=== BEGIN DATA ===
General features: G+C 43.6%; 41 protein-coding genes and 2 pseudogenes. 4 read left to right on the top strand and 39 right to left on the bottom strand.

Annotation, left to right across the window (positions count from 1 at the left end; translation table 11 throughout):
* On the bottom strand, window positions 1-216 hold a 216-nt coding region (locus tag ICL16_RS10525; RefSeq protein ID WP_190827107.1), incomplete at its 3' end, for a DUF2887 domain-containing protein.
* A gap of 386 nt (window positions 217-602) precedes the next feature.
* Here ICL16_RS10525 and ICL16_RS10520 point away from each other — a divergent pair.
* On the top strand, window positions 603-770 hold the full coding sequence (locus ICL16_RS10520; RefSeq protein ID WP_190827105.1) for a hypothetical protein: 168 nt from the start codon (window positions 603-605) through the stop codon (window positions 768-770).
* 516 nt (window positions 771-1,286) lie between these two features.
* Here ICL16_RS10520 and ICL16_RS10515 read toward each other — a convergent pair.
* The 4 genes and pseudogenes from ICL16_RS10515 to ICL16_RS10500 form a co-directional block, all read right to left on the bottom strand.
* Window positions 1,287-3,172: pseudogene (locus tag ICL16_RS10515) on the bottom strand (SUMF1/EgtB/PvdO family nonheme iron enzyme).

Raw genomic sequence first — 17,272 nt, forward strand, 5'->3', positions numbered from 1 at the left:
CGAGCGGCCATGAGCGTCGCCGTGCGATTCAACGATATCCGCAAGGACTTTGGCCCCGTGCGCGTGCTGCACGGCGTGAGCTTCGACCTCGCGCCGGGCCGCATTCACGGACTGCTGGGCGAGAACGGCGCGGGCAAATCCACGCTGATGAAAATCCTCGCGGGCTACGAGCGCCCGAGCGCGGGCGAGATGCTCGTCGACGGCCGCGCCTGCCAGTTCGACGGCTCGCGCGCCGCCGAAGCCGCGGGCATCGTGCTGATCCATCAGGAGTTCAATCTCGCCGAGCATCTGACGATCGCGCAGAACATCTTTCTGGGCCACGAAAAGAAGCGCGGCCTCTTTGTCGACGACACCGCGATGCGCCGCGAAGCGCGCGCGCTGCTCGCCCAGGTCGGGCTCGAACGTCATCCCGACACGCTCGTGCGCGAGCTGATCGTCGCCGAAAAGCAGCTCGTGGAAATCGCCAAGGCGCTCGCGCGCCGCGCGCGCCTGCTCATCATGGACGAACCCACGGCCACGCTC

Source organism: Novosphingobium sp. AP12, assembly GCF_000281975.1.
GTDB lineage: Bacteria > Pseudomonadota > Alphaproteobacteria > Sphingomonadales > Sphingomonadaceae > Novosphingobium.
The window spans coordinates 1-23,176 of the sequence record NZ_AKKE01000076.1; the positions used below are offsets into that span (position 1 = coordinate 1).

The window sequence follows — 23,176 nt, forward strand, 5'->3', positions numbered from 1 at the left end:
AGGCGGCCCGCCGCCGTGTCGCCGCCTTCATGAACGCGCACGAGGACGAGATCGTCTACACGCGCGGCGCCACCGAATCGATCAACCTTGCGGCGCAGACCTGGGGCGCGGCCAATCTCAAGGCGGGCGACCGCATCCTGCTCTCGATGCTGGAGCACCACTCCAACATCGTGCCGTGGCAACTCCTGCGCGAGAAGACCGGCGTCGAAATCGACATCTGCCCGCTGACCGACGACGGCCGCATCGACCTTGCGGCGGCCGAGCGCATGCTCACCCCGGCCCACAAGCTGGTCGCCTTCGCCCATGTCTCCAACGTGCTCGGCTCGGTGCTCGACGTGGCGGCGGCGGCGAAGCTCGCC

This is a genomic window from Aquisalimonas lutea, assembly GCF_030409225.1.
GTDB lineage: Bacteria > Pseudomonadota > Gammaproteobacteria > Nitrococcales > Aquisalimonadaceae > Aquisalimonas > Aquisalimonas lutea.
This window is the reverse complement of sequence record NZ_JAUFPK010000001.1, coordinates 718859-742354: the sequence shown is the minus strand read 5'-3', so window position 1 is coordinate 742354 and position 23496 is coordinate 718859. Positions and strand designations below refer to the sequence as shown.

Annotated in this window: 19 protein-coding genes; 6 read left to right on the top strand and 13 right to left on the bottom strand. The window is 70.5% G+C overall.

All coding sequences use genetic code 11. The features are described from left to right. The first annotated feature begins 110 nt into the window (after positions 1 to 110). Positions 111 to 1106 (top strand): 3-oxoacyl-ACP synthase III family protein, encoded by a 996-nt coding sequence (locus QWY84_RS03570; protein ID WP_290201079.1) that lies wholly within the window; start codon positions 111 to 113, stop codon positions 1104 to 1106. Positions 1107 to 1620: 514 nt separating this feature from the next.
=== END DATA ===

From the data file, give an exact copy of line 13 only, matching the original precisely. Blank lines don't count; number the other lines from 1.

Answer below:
Source organism: Novosphingobium sp. AP12, assembly GCF_000281975.1.